Museum of the Sun
Kaare Espolin Johnson (1907–1994) was a Norwegian artist who lived in Nordland, in East Finnmark and Bodø. Afflicted from an early age by an illness that made him progressively blind, Espolin produced paintings, drawings and engravings with such a technique that the figures seem to be carved out of darkness. Constantly oscillating between realism and and surrealism, the artist depicted in his work both the harsh life of fishing communities and tales from Sami and Norse mythology. The Espolin museum in Kabelvåg has been rearranged on the occasion of LIAF 2022 – Fantasmagoriana. Six contemporary artists confront the imagery expressed in the artist’s visual explorations, considering it in a new light.
Artists in the exhibition:
New Mineral Collective
LIAF – Lofoten International Art Festival
LIAF, which celebrates its 30th anniversary this year, is the longest-running art biennial in Scandinavia. The 2022 edition of this nomadic festival will take place at Nordnorsk kunstnersenter in Svolvær (which has produced the festival since 2009), and at five different venues in Kabelvåg. The curators have chosen Kabelvåg partly because Nordland Art and Film College belongs here; a school that offers high-quality education in the field of moving images. Kabelvåg was also the place where Dada artist Kurt Schwitters was interned for a short period during World War 2.
Instead of starting with a concept, LIAF 2022 – Fantasmagoriana is based on an oral retelling of a story. This story conveys an archaeology related to the Arctic as a landscape for Gothic literature. Sharing the story was a way of handing over tacit knowledge, where information about natural, fictional and political events could freely weave together into new maps, which in turn evolved and adapted to the different contexts within which the invited artists operate.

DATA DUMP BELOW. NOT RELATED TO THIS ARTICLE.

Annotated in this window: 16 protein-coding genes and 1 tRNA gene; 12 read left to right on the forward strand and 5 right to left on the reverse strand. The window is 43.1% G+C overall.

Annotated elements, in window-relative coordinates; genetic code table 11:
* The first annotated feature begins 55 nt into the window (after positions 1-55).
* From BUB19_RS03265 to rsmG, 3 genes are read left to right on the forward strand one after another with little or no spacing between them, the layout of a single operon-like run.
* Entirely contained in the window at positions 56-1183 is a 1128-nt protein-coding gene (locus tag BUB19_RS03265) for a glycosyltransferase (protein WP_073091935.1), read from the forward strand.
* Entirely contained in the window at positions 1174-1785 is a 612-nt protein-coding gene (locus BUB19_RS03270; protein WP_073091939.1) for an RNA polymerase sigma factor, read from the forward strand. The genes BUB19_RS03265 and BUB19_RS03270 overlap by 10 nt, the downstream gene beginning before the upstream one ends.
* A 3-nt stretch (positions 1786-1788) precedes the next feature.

The exhibited works establish a direct dialogue with the architecture that houses them. Francesco Urbano Ragazzi made it a rule that no temporary structures should be built, and that only technical equipment that already existed on the site should be used. This format responds in a concrete way to the urgent need for rethinking the way we produce major art events, in terms of their environmental impact. The same principle has guided the organization of travel and transport, as well as the choice of works – many of which have monumental dimensions although they are made of extremely light materials.
Read more https://info.liaf.no/